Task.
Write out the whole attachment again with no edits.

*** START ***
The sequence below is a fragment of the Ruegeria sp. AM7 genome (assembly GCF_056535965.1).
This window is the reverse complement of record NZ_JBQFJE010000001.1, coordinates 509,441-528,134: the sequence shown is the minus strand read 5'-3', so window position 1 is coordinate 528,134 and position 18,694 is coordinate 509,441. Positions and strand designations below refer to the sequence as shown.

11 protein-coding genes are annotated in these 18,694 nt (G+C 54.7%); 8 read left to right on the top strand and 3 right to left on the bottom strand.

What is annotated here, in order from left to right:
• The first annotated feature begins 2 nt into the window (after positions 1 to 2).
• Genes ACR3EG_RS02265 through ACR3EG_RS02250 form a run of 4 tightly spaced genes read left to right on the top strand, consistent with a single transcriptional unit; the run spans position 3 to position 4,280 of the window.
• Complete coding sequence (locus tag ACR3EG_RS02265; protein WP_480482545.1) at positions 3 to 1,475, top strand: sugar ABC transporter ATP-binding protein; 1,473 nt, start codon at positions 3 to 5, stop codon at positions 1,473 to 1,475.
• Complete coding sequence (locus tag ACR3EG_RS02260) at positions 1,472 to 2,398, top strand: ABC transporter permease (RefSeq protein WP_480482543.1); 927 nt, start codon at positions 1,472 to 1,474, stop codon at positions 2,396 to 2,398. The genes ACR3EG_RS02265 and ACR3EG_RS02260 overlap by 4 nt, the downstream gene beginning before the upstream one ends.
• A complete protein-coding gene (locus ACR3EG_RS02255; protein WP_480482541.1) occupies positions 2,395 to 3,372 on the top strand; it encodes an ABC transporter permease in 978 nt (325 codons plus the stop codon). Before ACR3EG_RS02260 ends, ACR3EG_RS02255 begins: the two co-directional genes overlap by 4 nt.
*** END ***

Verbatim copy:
The sequence below is a fragment of the Ruegeria sp. AM7 genome (assembly GCF_056535965.1).
This window is the reverse complement of record NZ_JBQFJE010000001.1, coordinates 509,441-528,134: the sequence shown is the minus strand read 5'-3', so window position 1 is coordinate 528,134 and position 18,694 is coordinate 509,441. Positions and strand designations below refer to the sequence as shown.

11 protein-coding genes are annotated in these 18,694 nt (G+C 54.7%); 8 read left to right on the top strand and 3 right to left on the bottom strand.

What is annotated here, in order from left to right:
• The first annotated feature begins 2 nt into the window (after positions 1 to 2).
• Genes ACR3EG_RS02265 through ACR3EG_RS02250 form a run of 4 tightly spaced genes read left to right on the top strand, consistent with a single transcriptional unit; the run spans position 3 to position 4,280 of the window.
• Complete coding sequence (locus tag ACR3EG_RS02265; protein WP_480482545.1) at positions 3 to 1,475, top strand: sugar ABC transporter ATP-binding protein; 1,473 nt, start codon at positions 3 to 5, stop codon at positions 1,473 to 1,475.
• Complete coding sequence (locus tag ACR3EG_RS02260) at positions 1,472 to 2,398, top strand: ABC transporter permease (RefSeq protein WP_480482543.1); 927 nt, start codon at positions 1,472 to 1,474, stop codon at positions 2,396 to 2,398. The genes ACR3EG_RS02265 and ACR3EG_RS02260 overlap by 4 nt, the downstream gene beginning before the upstream one ends.
• A complete protein-coding gene (locus ACR3EG_RS02255; protein WP_480482541.1) occupies positions 2,395 to 3,372 on the top strand; it encodes an ABC transporter permease in 978 nt (325 codons plus the stop codon). Before ACR3EG_RS02260 ends, ACR3EG_RS02255 begins: the two co-directional genes overlap by 4 nt.